Chicago - sorry, 'Chit-cago' says the press blurb - quartet The Ponys have enjoyed comparisons to Richard Hell, Television and The Velvet Underground, and attracted Detroit scenesters with their debut Laced With Romance following their decision to record with renowned knob-twiddler Jim Diamond at his Ghetto Recorders studio (and through simply playing the city a lot). Album number two has seen them stay local production wise, enlisting the ever capable Steve Albini to guide these songs from memory to tape, but not lose touch with their original, retro-without-carbon-copying-anyone sound.
The echoes of inspirations past can be heard across Celebration Castle, but never do they detract significantly from the urgent punk tearing from the hearts of impassioned vocalist Jered Gummere and his cohorts. Okay, so said punk remains laced with romance (sorry), but the power of early efforts like 'Glass Conversation' and 'Today' is unquestionable. The curtain raising drums of the former give way to a wandering guitar riff that seems to not know its true purpose - to slash and burn or to seduce and conquer. Either way, Gummere soon drives the song into yelps of desperation and distress - "I tried to walk, to get away... I feel like everyone is down on me, and I don't wanna hear that, feel that."
If the lyrical themes are largely rooted in acts of self-preservation and damage avoidance in whatever form, be it physical or emotional, then the music doesn't always walk side by side with a similar mindset: 'I'm With You' sounds like the sweetest of love songs, all shimmering guitars and joyous handclaps. That said, even the most charming of accompaniments can be deceptive, as 'Another Wound' proves only too well as Gummere stresses, "You'll see that dark shadows remind us of our fears, and they do it just for fun..."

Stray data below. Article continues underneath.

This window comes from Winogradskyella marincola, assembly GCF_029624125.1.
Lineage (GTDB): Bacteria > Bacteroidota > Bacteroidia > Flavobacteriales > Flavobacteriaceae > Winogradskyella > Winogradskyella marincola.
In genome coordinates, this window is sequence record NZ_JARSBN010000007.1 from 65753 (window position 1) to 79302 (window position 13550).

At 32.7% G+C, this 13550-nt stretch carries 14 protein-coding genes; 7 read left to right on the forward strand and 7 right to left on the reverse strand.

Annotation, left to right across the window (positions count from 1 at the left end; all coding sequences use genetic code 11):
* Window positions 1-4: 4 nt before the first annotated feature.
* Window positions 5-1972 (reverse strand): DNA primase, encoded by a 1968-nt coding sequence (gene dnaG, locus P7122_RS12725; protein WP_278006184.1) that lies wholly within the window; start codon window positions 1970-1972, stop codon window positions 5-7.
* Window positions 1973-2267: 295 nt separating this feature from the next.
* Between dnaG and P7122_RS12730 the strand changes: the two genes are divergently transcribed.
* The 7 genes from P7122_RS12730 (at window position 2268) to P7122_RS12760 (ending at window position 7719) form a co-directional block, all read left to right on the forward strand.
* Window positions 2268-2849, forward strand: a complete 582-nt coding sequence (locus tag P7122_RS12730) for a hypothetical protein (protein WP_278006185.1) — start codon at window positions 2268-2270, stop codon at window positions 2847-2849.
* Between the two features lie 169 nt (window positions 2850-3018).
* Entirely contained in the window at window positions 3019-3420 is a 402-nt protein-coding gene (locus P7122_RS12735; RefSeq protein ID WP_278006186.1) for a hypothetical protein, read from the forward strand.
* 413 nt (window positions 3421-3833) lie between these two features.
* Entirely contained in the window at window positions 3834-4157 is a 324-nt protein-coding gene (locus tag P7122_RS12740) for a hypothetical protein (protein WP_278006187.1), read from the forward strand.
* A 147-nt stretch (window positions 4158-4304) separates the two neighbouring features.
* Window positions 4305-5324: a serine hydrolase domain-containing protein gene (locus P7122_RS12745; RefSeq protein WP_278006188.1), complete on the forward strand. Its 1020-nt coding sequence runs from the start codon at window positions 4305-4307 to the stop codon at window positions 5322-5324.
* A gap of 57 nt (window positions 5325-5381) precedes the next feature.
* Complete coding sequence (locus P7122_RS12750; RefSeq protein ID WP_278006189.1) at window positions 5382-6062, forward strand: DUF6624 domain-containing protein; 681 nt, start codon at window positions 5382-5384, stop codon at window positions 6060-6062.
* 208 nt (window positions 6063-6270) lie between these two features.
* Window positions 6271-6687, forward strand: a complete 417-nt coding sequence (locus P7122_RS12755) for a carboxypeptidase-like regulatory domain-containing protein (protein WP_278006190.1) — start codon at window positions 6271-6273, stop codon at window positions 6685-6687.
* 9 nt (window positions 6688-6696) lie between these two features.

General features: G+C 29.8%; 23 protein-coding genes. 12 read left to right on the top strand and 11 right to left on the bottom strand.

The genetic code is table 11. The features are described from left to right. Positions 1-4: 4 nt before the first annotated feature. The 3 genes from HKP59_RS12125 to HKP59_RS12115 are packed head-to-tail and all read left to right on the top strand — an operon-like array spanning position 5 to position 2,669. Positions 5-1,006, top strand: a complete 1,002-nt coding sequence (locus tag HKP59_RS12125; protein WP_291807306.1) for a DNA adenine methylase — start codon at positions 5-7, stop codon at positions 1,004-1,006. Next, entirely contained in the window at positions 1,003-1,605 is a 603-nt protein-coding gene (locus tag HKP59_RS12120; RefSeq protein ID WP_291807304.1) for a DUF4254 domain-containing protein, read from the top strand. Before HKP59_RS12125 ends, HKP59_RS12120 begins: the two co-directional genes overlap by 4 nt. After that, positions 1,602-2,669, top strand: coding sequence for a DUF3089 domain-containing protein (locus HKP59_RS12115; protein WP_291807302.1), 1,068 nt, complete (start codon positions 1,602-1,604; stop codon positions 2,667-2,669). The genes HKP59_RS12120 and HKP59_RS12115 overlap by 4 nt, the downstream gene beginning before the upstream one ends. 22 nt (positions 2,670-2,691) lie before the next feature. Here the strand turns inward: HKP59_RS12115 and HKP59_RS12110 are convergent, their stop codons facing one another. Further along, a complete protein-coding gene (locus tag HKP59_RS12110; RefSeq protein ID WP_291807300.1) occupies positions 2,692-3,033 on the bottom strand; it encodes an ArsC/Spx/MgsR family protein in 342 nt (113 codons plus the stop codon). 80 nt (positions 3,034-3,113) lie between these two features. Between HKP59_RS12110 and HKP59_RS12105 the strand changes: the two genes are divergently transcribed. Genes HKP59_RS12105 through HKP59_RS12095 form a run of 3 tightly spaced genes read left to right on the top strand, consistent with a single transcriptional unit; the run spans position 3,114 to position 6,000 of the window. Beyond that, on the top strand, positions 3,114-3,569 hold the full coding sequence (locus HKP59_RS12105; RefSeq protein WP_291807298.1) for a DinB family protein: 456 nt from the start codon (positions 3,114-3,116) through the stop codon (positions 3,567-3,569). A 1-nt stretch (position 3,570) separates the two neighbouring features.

Said shadows come closest on 'We Shot The World', a song that must surely stem from at least a halfhearted appreciation of gloomy Brits like The Smiths and, more specifically, Joy Division. The bassline smacks of Hooky, albeit at a funeral-march pace, and the lyrics even offer a nod to the Manchester outfit: "Because you know you'll never tear us apart." Of course, this is just one interpretation of a song that can be analysed on a number of aesthetic and artistic levels, but one fact is obvious however you view it: the song's a parting highlight before a mid-album drop into mediocrity. It's a shame after five strong offerings, but Celebration Castle does rather suffer from a midsection slump.
Quality control is rescued though by a storming parting brace of 'Ferocious' and 'She's Broken', the latter of which sees bassist Melissa Elias step up to take the lead vocal. At least, I assume that's the one girl in the band singing... I hope that's a girl singing. Whatever, it's a riotous three-and-a-half minutes of Sleater-Kinney-like melodious pop-rockin' fury with a fucking superb chorus - a hit, basically, and tailor-made for tossing one's hair to while wildly cavorting around a bedroom, um, if that's your thing... anyway...
Albini's production is as subtle as always, which allows the majority of these songs to shine, relatively speaking. A couple of lightweight numbers aside hardly damage this writer's final opinion, which is one of warm recommendation.
7Mike Diver's Score